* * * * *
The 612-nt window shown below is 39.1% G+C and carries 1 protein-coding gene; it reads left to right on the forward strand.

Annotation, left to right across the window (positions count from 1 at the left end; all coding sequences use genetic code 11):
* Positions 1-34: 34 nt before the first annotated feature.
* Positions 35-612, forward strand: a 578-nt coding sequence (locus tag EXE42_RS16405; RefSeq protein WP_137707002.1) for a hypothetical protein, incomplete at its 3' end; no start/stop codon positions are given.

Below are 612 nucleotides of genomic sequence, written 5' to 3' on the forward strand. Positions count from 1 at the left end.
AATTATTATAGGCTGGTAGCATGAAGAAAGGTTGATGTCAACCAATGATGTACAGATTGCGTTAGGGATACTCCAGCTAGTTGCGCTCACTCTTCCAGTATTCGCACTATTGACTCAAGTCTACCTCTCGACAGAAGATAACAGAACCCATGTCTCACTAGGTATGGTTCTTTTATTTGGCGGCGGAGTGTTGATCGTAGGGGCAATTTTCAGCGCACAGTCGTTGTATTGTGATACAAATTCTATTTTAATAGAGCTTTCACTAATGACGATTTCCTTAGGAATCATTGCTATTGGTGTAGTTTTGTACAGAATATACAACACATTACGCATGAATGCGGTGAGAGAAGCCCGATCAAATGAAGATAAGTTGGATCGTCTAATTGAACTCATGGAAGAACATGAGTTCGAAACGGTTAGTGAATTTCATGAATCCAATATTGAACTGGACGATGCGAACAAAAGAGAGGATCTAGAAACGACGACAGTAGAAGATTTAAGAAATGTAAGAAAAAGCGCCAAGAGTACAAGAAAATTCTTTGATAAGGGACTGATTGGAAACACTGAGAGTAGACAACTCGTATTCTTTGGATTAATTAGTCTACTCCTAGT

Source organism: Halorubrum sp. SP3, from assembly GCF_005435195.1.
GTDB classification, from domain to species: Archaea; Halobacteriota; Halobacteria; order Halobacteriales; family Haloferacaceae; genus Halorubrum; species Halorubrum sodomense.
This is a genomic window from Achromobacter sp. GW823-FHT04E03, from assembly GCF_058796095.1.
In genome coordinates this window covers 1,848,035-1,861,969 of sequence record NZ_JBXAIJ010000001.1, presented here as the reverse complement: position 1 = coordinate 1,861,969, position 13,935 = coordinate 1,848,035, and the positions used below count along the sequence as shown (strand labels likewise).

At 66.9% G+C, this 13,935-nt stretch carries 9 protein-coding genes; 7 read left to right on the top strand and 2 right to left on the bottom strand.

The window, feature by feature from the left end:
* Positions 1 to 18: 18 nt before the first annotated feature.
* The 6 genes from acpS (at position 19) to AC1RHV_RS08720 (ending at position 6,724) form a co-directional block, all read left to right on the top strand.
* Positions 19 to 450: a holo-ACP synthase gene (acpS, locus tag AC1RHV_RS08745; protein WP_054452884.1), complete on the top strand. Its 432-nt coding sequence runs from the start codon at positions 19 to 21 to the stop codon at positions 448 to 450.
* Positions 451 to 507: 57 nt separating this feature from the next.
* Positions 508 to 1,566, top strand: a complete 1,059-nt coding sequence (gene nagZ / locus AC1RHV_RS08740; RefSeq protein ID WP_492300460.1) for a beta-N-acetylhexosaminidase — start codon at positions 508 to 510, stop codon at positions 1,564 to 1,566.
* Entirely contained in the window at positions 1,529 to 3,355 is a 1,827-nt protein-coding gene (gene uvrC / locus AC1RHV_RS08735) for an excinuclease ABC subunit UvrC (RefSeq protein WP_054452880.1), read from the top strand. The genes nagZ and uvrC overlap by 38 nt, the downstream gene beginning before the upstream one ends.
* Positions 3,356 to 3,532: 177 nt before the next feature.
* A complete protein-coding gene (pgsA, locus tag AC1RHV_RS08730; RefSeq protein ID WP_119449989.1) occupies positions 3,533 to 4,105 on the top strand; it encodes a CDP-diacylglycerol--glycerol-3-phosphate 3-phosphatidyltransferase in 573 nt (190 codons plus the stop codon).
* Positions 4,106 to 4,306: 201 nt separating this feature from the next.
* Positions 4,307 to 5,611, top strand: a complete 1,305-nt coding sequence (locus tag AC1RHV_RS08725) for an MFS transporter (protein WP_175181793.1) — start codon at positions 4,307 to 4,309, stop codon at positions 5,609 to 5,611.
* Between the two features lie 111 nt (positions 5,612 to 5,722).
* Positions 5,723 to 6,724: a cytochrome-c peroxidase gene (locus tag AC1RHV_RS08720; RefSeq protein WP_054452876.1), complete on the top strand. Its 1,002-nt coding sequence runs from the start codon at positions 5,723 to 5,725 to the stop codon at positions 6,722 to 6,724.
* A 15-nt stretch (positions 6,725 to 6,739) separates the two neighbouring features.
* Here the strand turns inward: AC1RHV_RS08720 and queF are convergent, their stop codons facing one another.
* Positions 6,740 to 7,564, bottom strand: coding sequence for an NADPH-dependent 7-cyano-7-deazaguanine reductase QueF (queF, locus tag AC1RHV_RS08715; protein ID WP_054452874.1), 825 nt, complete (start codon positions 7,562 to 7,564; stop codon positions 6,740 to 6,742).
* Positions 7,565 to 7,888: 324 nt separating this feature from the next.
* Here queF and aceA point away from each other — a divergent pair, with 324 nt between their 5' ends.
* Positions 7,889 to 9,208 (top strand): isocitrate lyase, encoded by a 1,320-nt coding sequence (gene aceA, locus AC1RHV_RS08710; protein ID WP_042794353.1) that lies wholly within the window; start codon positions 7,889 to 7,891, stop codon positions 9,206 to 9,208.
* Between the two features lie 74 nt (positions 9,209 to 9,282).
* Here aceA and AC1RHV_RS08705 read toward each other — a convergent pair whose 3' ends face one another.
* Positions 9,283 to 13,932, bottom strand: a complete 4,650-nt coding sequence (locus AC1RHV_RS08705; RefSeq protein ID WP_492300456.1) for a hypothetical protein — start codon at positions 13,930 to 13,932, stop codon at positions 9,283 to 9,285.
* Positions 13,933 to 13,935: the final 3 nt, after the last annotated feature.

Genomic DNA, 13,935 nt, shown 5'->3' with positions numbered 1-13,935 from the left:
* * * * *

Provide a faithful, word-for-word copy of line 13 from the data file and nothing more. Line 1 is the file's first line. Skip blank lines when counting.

* Positions 1 to 18: 18 nt before the first annotated feature.